How to discover counterfeit Christianity?
My former pastor had a favorite anecdote to share on why his flock should not look beyond the teachings of his faith camp in their studies. He relayed that the individuals who are responsible for discovering counterfeit money do not study the different counterfeits in order to learn about counterfeits. They ONLY focused on the real thing so when the counterfeit came along, they would immediately know it was not real. If they also studied counterfeits, they would be too confused as to what is real to be effective in their job. This admonishment was aimed at keeping the flock in subjection to his teachings and to discourage them from listening to those who were critical of the message of faith.
In response to the chaplain’s post Christian Education or Indoctrination?, Karen made this comment:
Education teaches people how to think; indoctrination teaches people what to think. All the religious instruction I went through as a child was distinctly of the latter variety. Even as an adult, I was warned not to educate myself about other religious beliefs. As I was questioning Christianity, I looked into Buddhism and Judaism and bought a couple of books on those topics. My husband objected that I was bringing evil spirits into our household and he did not want them physically “tainting” our home! The only way to learn about other religious beliefs “safely” was to take a course on world religions that a missionary group offered at our church. Of course, you can imagine how “objective” that course was – all other religions were presented as deceptions of Satan! There was absolutely no objective presentation of religious beliefs outside of Christianity.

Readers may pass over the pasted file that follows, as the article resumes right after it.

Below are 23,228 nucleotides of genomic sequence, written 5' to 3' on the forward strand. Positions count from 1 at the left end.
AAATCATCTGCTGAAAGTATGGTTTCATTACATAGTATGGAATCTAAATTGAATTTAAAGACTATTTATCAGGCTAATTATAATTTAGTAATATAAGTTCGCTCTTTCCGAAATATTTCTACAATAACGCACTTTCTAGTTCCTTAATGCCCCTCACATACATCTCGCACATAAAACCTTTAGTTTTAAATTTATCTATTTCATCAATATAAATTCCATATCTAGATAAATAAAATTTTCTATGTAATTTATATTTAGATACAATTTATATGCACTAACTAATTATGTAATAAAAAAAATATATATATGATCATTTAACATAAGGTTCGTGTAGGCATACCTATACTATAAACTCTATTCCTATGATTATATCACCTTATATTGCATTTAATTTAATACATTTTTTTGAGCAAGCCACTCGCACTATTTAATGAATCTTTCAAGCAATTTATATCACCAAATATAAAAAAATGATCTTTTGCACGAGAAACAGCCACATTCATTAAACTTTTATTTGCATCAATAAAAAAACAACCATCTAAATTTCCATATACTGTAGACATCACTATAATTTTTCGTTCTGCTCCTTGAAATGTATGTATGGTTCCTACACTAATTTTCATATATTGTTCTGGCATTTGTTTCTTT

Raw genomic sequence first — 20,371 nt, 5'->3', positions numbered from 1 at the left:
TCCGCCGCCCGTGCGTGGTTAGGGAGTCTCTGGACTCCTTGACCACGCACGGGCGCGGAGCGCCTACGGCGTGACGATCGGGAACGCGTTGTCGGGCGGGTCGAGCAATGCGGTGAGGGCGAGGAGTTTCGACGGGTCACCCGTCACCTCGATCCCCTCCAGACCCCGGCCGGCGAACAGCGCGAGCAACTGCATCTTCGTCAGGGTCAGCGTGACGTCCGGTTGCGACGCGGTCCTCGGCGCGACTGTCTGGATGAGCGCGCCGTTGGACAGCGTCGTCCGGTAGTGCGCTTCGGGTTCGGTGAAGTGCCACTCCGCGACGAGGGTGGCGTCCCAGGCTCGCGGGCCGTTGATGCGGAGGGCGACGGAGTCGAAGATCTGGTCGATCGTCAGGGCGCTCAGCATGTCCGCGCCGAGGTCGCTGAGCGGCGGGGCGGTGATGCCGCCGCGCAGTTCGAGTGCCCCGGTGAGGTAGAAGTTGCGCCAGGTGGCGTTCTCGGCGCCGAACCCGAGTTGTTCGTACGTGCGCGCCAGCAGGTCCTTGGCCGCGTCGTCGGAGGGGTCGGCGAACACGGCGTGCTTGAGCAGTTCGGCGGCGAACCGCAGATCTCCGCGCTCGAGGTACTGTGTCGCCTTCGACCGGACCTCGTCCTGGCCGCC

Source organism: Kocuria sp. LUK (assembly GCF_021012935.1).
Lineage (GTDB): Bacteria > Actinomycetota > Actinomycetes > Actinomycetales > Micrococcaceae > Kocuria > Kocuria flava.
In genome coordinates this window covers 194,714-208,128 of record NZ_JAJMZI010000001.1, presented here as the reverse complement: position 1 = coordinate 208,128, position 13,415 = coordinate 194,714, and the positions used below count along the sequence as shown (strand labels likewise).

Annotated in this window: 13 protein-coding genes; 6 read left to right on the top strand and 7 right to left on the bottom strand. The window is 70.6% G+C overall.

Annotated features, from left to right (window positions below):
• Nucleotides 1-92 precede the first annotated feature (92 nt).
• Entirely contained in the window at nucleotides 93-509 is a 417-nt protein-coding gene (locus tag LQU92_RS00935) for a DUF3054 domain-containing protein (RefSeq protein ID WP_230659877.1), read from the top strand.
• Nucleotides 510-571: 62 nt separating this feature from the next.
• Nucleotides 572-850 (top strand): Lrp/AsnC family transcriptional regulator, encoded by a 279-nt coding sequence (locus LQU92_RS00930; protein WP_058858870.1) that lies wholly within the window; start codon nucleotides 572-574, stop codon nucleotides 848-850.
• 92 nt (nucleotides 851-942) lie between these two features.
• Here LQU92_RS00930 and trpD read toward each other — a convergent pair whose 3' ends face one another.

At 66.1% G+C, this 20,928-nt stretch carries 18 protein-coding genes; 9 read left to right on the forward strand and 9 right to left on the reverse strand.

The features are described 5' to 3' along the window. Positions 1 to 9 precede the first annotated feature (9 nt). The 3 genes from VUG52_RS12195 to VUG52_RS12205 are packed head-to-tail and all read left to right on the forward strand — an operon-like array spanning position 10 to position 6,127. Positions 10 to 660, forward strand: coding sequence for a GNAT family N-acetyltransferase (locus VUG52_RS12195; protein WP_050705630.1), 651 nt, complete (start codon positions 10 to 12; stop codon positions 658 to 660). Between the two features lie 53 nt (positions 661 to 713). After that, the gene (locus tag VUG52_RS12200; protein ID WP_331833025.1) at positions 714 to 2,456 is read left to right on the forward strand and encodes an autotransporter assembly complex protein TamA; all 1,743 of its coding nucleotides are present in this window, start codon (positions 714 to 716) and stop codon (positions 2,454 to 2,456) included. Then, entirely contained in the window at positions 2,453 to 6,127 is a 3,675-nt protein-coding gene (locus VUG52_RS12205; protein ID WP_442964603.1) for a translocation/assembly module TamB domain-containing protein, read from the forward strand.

HeIsSailing gave this example:
Back in high school, oh… nearly 30 years ago now, I brought Hermann Hesse’s novel about the Buddha, ‘Siddhartha’, into my Baptist High School to read during lunch break. Holy smokes, that got me into a lot of trouble!!
I just found your blog yesterday and am enthralled. I am a pastor’s kid that went to a Christian grade school, a Bible College, pastored a church for five years, and am now finishing up a Seminary degree.
This prompted the blogger at In Defense of the Gospel to write the post Is There Genuine Concern for “The Heretic in Me”? In the post, the author states:
This is, in my opinion, a more serious concern. Jeremy has discovered, linked to from his blog, and begun participating at a blog that has an unfortunate reason for its existence. The blog Jeremy has linked to and commented at is titled, de-Conversion The blog’s subtitle is: “Resources for Skeptical, De-Converting, or Former Christians.”
The Heretic in Me article and note at the de-Conversion blog should raise genuine concern among those who are close to Jeremy. IMO, any pastor/teacher who might have some influence in Jeremy’s life, has a genuine concern for him and senses the danger of where he may head doctrinally, should sit down with Jeremy and find out exactly what direction he is headed.
Well Jeremy, please feel free to continue to participate in our discussions. Our goal is not to de-convert anyone but simply to share our questions, stories, and experiences in a hope to help others who are on a similar journey to ours.
– The de-Convert